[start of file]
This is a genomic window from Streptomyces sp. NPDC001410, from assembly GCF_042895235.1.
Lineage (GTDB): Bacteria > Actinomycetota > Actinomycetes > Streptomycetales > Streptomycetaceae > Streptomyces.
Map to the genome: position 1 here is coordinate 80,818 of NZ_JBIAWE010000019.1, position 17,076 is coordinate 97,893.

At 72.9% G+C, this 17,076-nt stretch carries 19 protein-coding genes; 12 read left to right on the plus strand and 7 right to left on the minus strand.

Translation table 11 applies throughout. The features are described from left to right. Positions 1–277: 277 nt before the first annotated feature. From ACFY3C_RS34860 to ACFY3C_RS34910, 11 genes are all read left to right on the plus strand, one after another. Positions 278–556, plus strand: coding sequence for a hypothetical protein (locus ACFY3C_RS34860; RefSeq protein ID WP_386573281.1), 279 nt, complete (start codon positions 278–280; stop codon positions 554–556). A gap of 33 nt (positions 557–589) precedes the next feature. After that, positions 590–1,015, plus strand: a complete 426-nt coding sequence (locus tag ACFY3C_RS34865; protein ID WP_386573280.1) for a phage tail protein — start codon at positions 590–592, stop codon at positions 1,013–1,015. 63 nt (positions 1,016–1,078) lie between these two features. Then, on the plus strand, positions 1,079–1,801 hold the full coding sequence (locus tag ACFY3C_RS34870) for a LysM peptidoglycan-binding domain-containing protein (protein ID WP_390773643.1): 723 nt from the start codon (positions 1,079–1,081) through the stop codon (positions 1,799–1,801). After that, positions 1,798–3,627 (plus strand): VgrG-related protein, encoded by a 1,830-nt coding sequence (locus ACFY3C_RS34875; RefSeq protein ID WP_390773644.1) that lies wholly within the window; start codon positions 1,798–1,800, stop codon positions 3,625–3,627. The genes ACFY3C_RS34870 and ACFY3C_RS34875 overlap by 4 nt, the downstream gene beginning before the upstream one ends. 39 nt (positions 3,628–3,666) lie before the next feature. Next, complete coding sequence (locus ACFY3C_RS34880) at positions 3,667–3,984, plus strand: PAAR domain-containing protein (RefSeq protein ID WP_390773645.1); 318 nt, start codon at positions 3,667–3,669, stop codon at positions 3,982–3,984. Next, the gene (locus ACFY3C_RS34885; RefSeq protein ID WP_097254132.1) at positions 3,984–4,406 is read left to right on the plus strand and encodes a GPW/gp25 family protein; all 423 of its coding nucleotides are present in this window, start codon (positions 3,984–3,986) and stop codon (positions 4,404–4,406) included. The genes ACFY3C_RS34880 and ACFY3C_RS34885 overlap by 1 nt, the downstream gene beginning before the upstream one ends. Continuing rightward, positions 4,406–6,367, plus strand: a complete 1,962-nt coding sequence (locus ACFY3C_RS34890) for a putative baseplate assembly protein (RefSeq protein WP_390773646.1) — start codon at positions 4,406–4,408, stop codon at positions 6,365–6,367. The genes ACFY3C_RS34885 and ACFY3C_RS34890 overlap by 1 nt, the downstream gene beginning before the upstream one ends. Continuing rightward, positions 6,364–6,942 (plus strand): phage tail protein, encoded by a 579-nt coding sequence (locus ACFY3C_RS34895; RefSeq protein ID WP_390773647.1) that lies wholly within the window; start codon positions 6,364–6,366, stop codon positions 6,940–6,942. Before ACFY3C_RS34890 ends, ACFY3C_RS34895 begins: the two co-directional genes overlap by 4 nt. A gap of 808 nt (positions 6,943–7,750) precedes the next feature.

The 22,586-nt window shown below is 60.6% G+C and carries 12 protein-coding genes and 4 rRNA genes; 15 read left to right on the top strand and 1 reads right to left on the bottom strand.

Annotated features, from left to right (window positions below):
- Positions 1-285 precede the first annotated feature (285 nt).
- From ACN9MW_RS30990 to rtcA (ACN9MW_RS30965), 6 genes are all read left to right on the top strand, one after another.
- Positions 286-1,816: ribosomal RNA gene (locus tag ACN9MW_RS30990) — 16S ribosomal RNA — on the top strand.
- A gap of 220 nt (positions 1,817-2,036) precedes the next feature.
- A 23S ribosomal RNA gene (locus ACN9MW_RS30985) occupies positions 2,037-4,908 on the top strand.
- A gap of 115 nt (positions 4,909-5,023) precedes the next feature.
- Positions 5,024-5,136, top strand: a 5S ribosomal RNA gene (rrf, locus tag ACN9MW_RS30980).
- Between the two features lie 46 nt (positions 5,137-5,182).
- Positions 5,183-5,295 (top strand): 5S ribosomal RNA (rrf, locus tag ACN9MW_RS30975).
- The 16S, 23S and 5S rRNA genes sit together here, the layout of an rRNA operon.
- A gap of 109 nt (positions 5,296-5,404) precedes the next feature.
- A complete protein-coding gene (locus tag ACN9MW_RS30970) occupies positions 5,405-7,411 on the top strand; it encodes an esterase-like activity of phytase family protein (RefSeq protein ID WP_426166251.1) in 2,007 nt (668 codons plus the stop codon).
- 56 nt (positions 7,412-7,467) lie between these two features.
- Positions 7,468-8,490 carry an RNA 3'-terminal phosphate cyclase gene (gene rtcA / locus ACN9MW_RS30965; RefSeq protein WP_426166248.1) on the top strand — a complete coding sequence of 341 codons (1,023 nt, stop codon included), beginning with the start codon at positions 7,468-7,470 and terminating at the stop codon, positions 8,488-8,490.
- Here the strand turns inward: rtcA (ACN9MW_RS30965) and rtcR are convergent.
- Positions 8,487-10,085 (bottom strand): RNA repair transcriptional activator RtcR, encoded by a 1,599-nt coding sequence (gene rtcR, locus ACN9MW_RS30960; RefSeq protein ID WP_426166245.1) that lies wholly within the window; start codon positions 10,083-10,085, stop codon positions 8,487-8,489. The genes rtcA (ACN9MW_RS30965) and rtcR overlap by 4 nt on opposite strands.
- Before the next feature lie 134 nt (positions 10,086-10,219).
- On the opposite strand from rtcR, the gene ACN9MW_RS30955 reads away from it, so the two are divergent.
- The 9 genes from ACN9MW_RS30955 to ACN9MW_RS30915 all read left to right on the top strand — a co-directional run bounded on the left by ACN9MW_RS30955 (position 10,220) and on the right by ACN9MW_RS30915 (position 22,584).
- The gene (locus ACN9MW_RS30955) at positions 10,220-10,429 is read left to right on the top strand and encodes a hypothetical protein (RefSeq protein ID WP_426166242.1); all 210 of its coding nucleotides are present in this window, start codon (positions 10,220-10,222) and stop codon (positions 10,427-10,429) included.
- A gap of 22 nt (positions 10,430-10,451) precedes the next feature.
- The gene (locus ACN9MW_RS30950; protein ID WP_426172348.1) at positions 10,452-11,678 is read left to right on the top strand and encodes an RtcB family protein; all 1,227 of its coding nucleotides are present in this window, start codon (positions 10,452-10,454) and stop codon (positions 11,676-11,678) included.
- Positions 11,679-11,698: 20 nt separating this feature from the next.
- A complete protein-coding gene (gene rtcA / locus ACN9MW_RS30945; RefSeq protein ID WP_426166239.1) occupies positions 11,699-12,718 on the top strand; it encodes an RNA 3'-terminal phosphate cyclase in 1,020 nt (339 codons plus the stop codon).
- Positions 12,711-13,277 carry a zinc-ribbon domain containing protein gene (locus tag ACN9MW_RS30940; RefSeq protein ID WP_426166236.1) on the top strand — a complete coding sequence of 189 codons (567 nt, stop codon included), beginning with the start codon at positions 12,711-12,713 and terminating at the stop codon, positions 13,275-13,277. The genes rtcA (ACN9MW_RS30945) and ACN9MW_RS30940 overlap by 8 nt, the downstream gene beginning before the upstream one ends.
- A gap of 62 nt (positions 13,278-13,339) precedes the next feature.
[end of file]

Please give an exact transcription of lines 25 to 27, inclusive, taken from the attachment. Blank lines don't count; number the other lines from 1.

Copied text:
- On the opposite strand from rtcR, the gene ACN9MW_RS30955 reads away from it, so the two are divergent.
- The 9 genes from ACN9MW_RS30955 to ACN9MW_RS30915 all read left to right on the top strand — a co-directional run bounded on the left by ACN9MW_RS30955 (position 10,220) and on the right by ACN9MW_RS30915 (position 22,584).
- The gene (locus ACN9MW_RS30955) at positions 10,220-10,429 is read left to right on the top strand and encodes a hypothetical protein (RefSeq protein ID WP_426166242.1); all 210 of its coding nucleotides are present in this window, start codon (positions 10,220-10,222) and stop codon (positions 10,427-10,429) included.